Larnaca’s investment potential takes centre stage

Larnaca’s investment potential takes centre stage

The Great Britain-Cyprus Business Association held a conference on Tuesday evening which put the spotlight on Larnaca’s potential as a key investment destination.

The event, titled “A Hidden Gem in the Mediterranean,” sought to cast the spotlight on Zenon’s city as a flourishing hub for both local and international investors.

Savvas Kyriakides, the founder and President of the Great Britain-Cyprus Business Association, articulated the essence of the gathering in his opening address.

He proposed Larnaca as an emerging powerhouse within Cyprus, poised to succeed Limassol and Paphos as the next focal point for investment.

“The conference’s goal,” Kyriakides emphasised, “is to promote Larnaca as an emerging force in Cyprus, taking the baton from other cities.”

He highlighted Larnaca’s allure, noting its capacity to draw visitors from across the island, including the capital, Nicosia, especially to the vibrant Famagusta district.

Finikoudes (this is the correct spelling), Phinikoudes
Finikoudes, Larnaca

Echoing this sentiment, Tina Poullides, co-organiser of the Larnaca International Business Summit, delved into Larnaca’s storied past.

She reminded attendees of the city’s ancient commercial prominence, underscoring its historical significance as one of the Mediterranean’s key ports.

“The city of Zenon was one of Cyprus’s most important cities and should serve as our inspiration today,” Poullides stated, referring to the seamless blend of ancient and modern cultures that characterises Larnaca today.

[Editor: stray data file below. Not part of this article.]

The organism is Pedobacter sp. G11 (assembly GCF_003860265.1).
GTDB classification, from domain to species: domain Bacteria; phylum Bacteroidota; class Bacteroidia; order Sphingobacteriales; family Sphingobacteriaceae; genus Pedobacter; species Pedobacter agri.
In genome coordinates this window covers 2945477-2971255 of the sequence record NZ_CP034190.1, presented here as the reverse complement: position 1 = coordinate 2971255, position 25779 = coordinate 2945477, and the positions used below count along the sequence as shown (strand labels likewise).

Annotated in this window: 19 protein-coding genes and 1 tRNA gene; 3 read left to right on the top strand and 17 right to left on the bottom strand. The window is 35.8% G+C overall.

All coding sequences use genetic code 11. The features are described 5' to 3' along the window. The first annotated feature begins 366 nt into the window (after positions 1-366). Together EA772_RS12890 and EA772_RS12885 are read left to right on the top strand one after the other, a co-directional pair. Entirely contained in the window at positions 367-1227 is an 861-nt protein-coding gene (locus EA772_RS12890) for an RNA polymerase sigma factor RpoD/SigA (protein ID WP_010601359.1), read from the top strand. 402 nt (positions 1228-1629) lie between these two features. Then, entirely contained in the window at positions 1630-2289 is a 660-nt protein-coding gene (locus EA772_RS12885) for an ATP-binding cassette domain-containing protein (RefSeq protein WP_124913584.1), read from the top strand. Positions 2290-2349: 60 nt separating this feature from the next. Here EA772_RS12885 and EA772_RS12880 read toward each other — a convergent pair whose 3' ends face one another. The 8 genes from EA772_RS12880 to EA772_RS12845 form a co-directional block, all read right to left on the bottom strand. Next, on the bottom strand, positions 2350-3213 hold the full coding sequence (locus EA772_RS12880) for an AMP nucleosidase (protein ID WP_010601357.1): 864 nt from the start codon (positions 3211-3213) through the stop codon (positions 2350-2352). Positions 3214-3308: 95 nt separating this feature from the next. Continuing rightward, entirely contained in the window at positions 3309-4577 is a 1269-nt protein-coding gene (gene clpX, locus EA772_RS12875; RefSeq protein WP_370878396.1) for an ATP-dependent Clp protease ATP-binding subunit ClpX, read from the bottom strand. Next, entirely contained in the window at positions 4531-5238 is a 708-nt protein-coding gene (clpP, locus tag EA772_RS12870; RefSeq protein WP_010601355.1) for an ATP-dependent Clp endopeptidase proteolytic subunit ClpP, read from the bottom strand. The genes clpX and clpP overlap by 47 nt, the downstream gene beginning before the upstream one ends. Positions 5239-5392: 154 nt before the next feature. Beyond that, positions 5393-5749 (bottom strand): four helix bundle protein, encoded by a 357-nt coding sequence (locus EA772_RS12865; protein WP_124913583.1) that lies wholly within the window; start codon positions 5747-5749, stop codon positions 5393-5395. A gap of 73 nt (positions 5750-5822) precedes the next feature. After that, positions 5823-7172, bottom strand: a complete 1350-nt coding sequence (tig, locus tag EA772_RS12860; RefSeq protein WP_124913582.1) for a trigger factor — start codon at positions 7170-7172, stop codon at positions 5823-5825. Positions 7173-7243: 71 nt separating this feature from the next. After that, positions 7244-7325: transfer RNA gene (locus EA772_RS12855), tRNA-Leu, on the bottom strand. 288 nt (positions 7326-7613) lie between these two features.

Larnaca’s Mayor, Andreas Vyras, contributed to the narrative by outlining the city’s unique characteristics.

With the longest coastline in Cyprus, stretching 75 kilometres, and its status as the third-largest city complete with an airport, port, and marina, Larnaca boasts beyond compare access to the rest of the island.

Vyras also highlighted the city’s inclusion among the world’s 20 oldest continuously inhabited cities, enhancing its appeal with its rich historical tapestry and archaeological treasures, which transform the city into a living museum.

Angelos Hadjicharalambous, Director General of the Larnaca Sewerage Board, reinforced the optimistic outlook for Larnaca’s development and investment landscape.

He noted the significant strides the city has made in housing development, services, and enhancing life quality for residents and visitors alike.

“Larnaca is a key destination for business activities by Cypriot and foreign entrepreneurs, with particularly promising prospects for the city of Zenon,” Hadjicharalambous stated.

The conference did not shy away from detailing the myriad projects that have already been implemented or are currently underway in Larnaca.

With investments totalling €50 million, these projects range from anti-flooding measures and the construction of a new Municipal Market to the comprehensive redevelopment of public spaces and the enhancement of cultural and social welfare facilities.

These initiatives underscore a commitment to not only preserve Larnaca’s rich heritage but also to pave the way for its future growth.

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